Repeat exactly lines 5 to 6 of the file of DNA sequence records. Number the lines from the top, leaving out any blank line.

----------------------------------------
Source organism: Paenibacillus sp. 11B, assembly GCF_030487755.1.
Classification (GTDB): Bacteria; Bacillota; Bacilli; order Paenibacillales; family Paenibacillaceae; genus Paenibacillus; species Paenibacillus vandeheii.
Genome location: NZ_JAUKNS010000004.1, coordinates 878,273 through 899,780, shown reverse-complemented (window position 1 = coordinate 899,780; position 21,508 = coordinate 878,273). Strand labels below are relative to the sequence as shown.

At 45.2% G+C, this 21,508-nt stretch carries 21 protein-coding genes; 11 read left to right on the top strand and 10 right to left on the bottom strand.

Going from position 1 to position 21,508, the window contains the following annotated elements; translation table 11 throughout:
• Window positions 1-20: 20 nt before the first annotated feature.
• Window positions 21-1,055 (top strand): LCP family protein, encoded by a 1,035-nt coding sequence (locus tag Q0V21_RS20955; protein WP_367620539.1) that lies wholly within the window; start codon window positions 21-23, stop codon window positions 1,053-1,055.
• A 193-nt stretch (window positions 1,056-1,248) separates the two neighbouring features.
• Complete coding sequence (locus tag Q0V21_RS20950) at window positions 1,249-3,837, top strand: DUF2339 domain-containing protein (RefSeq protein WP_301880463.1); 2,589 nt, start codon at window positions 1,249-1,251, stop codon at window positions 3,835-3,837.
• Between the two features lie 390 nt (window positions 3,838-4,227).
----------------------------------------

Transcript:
Going from position 1 to position 21,508, the window contains the following annotated elements; translation table 11 throughout:
• Window positions 1-20: 20 nt before the first annotated feature.